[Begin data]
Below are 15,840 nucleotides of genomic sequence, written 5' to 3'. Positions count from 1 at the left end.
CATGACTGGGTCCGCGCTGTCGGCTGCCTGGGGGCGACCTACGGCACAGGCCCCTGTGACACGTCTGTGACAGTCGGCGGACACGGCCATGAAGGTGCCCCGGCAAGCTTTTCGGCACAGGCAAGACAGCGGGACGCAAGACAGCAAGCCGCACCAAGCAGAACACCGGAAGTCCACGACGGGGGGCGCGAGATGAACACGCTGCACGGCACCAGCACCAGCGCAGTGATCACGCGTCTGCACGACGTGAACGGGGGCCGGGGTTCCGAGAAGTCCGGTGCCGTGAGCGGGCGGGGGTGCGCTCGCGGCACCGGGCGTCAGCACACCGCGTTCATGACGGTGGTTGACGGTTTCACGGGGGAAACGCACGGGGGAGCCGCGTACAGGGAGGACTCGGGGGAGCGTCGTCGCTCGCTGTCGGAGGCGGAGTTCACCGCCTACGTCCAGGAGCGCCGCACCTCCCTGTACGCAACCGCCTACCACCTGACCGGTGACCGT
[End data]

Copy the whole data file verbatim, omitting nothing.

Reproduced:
Below are 15,840 nucleotides of genomic sequence, written 5' to 3'. Positions count from 1 at the left end.
CATGACTGGGTCCGCGCTGTCGGCTGCCTGGGGGCGACCTACGGCACAGGCCCCTGTGACACGTCTGTGACAGTCGGCGGACACGGCCATGAAGGTGCCCCGGCAAGCTTTTCGGCACAGGCAAGACAGCGGGACGCAAGACAGCAAGCCGCACCAAGCAGAACACCGGAAGTCCACGACGGGGGGCGCGAGATGAACACGCTGCACGGCACCAGCACCAGCGCAGTGATCACGCGTCTGCACGACGTGAACGGGGGCCGGGGTTCCGAGAAGTCCGGTGCCGTGAGCGGGCGGGGGTGCGCTCGCGGCACCGGGCGTCAGCACACCGCGTTCATGACGGTGGTTGACGGTTTCACGGGGGAAACGCACGGGGGAGCCGCGTACAGGGAGGACTCGGGGGAGCGTCGTCGCTCGCTGTCGGAGGCGGAGTTCACCGCCTACGTCCAGGAGCGCCGCACCTCCCTGTACGCAACCGCCTACCACCTGACCGGTGACCGT